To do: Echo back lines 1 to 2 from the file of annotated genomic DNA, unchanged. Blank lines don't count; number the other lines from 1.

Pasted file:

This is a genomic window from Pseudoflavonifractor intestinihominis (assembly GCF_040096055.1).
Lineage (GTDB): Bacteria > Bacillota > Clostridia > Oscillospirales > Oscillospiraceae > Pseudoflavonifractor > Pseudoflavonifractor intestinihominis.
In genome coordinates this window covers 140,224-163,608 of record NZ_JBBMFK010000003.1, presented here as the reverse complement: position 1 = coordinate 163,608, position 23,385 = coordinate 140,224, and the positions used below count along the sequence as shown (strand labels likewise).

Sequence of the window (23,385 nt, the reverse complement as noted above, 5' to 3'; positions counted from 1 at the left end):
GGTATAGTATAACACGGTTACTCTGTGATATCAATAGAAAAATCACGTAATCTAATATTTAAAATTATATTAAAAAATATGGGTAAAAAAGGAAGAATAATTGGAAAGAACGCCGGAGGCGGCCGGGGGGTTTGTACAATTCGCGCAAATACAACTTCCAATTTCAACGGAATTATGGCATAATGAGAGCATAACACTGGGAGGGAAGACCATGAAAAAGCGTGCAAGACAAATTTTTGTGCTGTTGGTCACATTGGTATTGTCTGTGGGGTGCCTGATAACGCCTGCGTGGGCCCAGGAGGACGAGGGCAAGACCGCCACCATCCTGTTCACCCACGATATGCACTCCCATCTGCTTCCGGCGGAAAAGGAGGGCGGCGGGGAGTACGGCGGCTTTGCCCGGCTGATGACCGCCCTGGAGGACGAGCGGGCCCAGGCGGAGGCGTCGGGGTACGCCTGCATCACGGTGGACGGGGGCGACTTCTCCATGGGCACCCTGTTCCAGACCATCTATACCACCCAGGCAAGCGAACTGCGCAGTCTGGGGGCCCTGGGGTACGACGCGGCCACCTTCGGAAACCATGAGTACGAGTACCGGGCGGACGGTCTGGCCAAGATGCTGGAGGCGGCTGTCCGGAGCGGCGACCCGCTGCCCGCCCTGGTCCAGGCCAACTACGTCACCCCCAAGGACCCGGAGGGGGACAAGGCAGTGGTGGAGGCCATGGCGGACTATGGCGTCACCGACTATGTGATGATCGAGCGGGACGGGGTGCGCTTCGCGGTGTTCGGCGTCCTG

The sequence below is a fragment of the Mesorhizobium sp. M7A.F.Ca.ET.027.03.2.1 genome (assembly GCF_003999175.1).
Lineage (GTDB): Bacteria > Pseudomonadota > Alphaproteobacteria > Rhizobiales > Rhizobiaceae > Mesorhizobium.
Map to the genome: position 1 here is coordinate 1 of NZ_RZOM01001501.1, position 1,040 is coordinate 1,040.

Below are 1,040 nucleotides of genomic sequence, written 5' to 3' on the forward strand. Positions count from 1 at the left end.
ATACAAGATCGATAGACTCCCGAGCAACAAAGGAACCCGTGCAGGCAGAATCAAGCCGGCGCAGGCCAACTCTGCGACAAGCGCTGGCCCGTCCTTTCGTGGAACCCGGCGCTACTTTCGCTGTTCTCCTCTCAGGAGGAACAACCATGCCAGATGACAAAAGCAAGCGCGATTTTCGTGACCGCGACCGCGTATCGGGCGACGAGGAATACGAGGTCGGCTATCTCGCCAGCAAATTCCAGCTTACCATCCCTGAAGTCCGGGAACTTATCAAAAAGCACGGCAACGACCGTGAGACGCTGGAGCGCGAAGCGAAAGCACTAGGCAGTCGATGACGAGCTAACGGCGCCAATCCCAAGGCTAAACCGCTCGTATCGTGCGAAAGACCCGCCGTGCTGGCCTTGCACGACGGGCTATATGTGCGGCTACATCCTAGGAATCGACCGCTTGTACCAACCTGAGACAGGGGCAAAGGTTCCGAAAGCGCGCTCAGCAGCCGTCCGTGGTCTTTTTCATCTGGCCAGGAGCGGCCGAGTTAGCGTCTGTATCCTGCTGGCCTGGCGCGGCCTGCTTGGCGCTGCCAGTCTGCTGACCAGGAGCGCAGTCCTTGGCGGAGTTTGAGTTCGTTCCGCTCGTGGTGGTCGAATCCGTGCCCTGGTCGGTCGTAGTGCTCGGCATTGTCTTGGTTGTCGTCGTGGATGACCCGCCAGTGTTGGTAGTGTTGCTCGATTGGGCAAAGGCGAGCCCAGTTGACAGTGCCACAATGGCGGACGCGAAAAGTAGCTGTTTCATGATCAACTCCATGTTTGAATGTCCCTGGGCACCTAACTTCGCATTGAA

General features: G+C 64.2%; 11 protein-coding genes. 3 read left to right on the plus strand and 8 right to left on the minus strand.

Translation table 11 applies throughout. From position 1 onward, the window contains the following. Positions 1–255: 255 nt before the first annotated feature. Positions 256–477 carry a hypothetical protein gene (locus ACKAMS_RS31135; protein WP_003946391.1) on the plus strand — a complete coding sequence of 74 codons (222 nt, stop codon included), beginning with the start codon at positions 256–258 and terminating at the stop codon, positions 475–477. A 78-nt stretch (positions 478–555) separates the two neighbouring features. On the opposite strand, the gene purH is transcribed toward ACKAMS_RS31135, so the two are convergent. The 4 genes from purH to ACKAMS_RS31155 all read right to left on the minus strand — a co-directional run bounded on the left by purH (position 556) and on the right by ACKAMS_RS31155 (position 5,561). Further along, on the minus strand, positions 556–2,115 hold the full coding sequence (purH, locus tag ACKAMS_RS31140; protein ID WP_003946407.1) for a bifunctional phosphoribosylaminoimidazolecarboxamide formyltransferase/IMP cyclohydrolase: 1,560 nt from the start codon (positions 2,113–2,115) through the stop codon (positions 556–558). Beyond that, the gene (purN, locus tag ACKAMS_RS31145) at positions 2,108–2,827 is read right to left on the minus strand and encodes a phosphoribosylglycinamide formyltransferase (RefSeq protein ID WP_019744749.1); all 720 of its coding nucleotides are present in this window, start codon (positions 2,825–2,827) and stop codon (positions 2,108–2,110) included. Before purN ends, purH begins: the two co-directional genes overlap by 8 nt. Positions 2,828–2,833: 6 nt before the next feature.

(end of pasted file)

This is a genomic window from Pseudoflavonifractor intestinihominis (assembly GCF_040096055.1).
Lineage (GTDB): Bacteria > Bacillota > Clostridia > Oscillospirales > Oscillospiraceae > Pseudoflavonifractor > Pseudoflavonifractor intestinihominis.